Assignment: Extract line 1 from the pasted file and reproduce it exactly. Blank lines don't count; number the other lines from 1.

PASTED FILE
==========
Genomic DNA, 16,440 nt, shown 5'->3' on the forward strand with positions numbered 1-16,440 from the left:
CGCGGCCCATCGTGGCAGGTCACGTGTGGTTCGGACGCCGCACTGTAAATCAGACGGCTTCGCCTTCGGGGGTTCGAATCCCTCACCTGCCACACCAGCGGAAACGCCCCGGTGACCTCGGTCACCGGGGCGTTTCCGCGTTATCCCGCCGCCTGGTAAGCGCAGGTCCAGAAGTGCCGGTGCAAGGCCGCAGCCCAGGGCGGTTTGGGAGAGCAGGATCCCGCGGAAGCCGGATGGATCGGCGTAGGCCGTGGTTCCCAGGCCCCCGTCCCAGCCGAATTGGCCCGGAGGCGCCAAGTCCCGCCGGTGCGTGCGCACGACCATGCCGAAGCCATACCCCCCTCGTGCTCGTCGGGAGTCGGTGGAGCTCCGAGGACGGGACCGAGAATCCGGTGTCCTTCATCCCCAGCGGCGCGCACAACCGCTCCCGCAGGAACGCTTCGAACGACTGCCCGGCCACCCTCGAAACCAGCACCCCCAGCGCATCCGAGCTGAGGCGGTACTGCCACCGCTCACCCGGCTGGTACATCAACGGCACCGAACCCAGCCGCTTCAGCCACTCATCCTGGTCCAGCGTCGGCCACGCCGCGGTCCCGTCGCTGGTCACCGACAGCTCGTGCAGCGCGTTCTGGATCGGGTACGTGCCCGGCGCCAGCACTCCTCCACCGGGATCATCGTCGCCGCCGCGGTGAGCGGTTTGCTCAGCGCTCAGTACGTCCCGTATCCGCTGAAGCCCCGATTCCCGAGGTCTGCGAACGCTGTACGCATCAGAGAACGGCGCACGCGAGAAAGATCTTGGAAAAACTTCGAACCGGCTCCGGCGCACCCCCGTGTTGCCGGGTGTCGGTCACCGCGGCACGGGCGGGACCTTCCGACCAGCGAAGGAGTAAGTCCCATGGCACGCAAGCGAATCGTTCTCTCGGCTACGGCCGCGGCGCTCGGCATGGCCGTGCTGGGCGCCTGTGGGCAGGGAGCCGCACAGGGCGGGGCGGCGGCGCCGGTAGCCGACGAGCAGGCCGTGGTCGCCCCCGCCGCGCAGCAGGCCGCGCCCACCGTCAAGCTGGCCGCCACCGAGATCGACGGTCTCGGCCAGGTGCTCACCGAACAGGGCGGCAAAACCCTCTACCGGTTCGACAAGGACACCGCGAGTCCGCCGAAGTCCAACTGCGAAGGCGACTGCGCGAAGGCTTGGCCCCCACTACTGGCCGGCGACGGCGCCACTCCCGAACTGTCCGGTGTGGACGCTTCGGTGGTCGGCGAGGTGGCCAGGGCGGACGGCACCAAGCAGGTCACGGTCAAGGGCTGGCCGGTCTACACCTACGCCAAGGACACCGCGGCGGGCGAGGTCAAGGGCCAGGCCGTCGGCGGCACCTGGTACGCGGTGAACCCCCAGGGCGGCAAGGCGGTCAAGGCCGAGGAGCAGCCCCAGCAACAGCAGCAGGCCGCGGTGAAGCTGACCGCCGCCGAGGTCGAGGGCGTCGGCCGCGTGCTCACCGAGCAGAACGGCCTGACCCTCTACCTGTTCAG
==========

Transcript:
Genomic DNA, 16,440 nt, shown 5'->3' on the forward strand with positions numbered 1-16,440 from the left: